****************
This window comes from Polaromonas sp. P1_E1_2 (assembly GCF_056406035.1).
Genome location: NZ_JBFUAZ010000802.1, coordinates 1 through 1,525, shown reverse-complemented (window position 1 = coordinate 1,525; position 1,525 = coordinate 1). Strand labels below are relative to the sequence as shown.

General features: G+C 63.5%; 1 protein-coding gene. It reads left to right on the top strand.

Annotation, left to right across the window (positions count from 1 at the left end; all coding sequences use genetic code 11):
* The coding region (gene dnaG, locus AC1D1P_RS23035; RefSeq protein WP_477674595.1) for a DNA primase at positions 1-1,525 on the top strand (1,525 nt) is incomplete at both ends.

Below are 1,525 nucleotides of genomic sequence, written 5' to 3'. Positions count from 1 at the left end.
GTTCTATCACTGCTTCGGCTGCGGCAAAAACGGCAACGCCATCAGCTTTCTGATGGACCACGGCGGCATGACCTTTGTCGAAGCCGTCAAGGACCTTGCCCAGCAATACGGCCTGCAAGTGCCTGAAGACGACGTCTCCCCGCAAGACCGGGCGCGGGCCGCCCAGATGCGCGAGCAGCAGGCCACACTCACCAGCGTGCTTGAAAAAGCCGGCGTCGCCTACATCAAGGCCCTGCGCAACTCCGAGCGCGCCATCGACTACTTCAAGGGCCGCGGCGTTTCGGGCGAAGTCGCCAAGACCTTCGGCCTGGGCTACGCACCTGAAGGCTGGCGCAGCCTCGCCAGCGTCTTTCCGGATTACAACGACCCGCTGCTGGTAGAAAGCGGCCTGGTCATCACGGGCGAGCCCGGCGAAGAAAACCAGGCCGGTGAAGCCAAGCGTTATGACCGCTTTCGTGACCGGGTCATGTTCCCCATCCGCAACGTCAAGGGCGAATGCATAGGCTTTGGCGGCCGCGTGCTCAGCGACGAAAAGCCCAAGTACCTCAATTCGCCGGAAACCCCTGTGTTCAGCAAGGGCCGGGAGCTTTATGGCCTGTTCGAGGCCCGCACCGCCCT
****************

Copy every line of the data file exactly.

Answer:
This window comes from Polaromonas sp. P1_E1_2 (assembly GCF_056406035.1).
Genome location: NZ_JBFUAZ010000802.1, coordinates 1 through 1,525, shown reverse-complemented (window position 1 = coordinate 1,525; position 1,525 = coordinate 1). Strand labels below are relative to the sequence as shown.

General features: G+C 63.5%; 1 protein-coding gene. It reads left to right on the top strand.

Annotation, left to right across the window (positions count from 1 at the left end; all coding sequences use genetic code 11):
* The coding region (gene dnaG, locus AC1D1P_RS23035; RefSeq protein WP_477674595.1) for a DNA primase at positions 1-1,525 on the top strand (1,525 nt) is incomplete at both ends.

Below are 1,525 nucleotides of genomic sequence, written 5' to 3'. Positions count from 1 at the left end.
GTTCTATCACTGCTTCGGCTGCGGCAAAAACGGCAACGCCATCAGCTTTCTGATGGACCACGGCGGCATGACCTTTGTCGAAGCCGTCAAGGACCTTGCCCAGCAATACGGCCTGCAAGTGCCTGAAGACGACGTCTCCCCGCAAGACCGGGCGCGGGCCGCCCAGATGCGCGAGCAGCAGGCCACACTCACCAGCGTGCTTGAAAAAGCCGGCGTCGCCTACATCAAGGCCCTGCGCAACTCCGAGCGCGCCATCGACTACTTCAAGGGCCGCGGCGTTTCGGGCGAAGTCGCCAAGACCTTCGGCCTGGGCTACGCACCTGAAGGCTGGCGCAGCCTCGCCAGCGTCTTTCCGGATTACAACGACCCGCTGCTGGTAGAAAGCGGCCTGGTCATCACGGGCGAGCCCGGCGAAGAAAACCAGGCCGGTGAAGCCAAGCGTTATGACCGCTTTCGTGACCGGGTCATGTTCCCCATCCGCAACGTCAAGGGCGAATGCATAGGCTTTGGCGGCCGCGTGCTCAGCGACGAAAAGCCCAAGTACCTCAATTCGCCGGAAACCCCTGTGTTCAGCAAGGGCCGGGAGCTTTATGGCCTGTTCGAGGCCCGCACCGCCCT